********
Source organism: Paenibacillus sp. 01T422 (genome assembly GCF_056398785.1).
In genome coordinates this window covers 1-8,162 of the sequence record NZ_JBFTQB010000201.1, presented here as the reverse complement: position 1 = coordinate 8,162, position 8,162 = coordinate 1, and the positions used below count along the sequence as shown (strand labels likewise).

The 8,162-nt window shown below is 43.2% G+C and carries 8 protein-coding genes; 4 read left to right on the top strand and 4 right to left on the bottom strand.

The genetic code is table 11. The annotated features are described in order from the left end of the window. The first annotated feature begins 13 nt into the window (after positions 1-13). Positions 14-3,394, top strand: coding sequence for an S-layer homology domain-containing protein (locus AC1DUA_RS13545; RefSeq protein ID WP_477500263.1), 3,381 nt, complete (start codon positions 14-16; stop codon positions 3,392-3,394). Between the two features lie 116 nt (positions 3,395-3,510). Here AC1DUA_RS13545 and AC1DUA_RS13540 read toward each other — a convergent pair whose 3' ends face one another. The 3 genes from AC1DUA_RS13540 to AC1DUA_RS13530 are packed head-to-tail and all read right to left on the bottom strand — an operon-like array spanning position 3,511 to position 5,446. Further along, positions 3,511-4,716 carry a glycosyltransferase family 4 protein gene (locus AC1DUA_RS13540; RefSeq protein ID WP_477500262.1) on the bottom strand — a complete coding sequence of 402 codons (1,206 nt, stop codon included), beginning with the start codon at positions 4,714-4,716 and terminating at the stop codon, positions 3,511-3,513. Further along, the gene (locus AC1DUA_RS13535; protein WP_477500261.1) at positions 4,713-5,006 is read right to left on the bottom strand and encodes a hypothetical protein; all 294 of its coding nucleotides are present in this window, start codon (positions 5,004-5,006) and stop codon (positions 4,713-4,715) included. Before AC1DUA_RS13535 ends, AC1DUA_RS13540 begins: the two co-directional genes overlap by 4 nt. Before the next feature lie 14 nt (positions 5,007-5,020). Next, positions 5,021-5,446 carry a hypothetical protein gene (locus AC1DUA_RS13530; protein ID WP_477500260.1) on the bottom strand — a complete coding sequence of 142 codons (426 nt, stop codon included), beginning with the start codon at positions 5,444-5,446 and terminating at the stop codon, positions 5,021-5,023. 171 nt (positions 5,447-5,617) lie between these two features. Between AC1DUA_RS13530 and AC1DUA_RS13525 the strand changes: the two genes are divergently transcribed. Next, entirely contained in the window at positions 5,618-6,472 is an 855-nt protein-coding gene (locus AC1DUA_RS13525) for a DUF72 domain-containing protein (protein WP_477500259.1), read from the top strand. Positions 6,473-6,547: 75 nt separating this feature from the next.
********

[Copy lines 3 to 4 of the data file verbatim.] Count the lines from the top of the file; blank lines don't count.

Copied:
The 8,162-nt window shown below is 43.2% G+C and carries 8 protein-coding genes; 4 read left to right on the top strand and 4 right to left on the bottom strand.

The genetic code is table 11. The annotated features are described in order from the left end of the window. The first annotated feature begins 13 nt into the window (after positions 1-13). Positions 14-3,394, top strand: coding sequence for an S-layer homology domain-containing protein (locus AC1DUA_RS13545; RefSeq protein ID WP_477500263.1), 3,381 nt, complete (start codon positions 14-16; stop codon positions 3,392-3,394). Between the two features lie 116 nt (positions 3,395-3,510). Here AC1DUA_RS13545 and AC1DUA_RS13540 read toward each other — a convergent pair whose 3' ends face one another. The 3 genes from AC1DUA_RS13540 to AC1DUA_RS13530 are packed head-to-tail and all read right to left on the bottom strand — an operon-like array spanning position 3,511 to position 5,446. Further along, positions 3,511-4,716 carry a glycosyltransferase family 4 protein gene (locus AC1DUA_RS13540; RefSeq protein ID WP_477500262.1) on the bottom strand — a complete coding sequence of 402 codons (1,206 nt, stop codon included), beginning with the start codon at positions 4,714-4,716 and terminating at the stop codon, positions 3,511-3,513. Further along, the gene (locus AC1DUA_RS13535; protein WP_477500261.1) at positions 4,713-5,006 is read right to left on the bottom strand and encodes a hypothetical protein; all 294 of its coding nucleotides are present in this window, start codon (positions 5,004-5,006) and stop codon (positions 4,713-4,715) included. Before AC1DUA_RS13535 ends, AC1DUA_RS13540 begins: the two co-directional genes overlap by 4 nt. Before the next feature lie 14 nt (positions 5,007-5,020). Next, positions 5,021-5,446 carry a hypothetical protein gene (locus AC1DUA_RS13530; protein ID WP_477500260.1) on the bottom strand — a complete coding sequence of 142 codons (426 nt, stop codon included), beginning with the start codon at positions 5,444-5,446 and terminating at the stop codon, positions 5,021-5,023. 171 nt (positions 5,447-5,617) lie between these two features. Between AC1DUA_RS13530 and AC1DUA_RS13525 the strand changes: the two genes are divergently transcribed. Next, entirely contained in the window at positions 5,618-6,472 is an 855-nt protein-coding gene (locus AC1DUA_RS13525) for a DUF72 domain-containing protein (protein WP_477500259.1), read from the top strand. Positions 6,473-6,547: 75 nt separating this feature from the next.